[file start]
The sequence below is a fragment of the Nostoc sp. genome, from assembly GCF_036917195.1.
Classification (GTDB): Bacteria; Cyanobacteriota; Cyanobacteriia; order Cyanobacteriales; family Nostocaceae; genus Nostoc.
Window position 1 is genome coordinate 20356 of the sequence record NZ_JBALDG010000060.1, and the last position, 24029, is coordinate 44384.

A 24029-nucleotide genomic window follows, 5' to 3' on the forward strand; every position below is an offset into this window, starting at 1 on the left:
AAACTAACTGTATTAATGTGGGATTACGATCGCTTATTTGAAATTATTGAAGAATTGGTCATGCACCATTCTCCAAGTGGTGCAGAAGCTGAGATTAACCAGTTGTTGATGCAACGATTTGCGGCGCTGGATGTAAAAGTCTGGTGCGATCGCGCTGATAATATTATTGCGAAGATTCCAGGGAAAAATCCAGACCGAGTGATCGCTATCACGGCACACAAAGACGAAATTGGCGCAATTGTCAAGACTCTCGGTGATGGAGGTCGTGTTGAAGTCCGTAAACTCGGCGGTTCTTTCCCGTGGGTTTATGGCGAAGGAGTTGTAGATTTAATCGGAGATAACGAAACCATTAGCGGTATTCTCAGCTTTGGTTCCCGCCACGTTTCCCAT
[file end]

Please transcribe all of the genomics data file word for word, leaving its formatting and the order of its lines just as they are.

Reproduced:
The sequence below is a fragment of the Nostoc sp. genome, from assembly GCF_036917195.1.
Classification (GTDB): Bacteria; Cyanobacteriota; Cyanobacteriia; order Cyanobacteriales; family Nostocaceae; genus Nostoc.
Window position 1 is genome coordinate 20356 of the sequence record NZ_JBALDG010000060.1, and the last position, 24029, is coordinate 44384.

A 24029-nucleotide genomic window follows, 5' to 3' on the forward strand; every position below is an offset into this window, starting at 1 on the left:
AAACTAACTGTATTAATGTGGGATTACGATCGCTTATTTGAAATTATTGAAGAATTGGTCATGCACCATTCTCCAAGTGGTGCAGAAGCTGAGATTAACCAGTTGTTGATGCAACGATTTGCGGCGCTGGATGTAAAAGTCTGGTGCGATCGCGCTGATAATATTATTGCGAAGATTCCAGGGAAAAATCCAGACCGAGTGATCGCTATCACGGCACACAAAGACGAAATTGGCGCAATTGTCAAGACTCTCGGTGATGGAGGTCGTGTTGAAGTCCGTAAACTCGGCGGTTCTTTCCCGTGGGTTTATGGCGAAGGAGTTGTAGATTTAATCGGAGATAACGAAACCATTAGCGGTATTCTCAGCTTTGGTTCCCGCCACGTTTCCCAT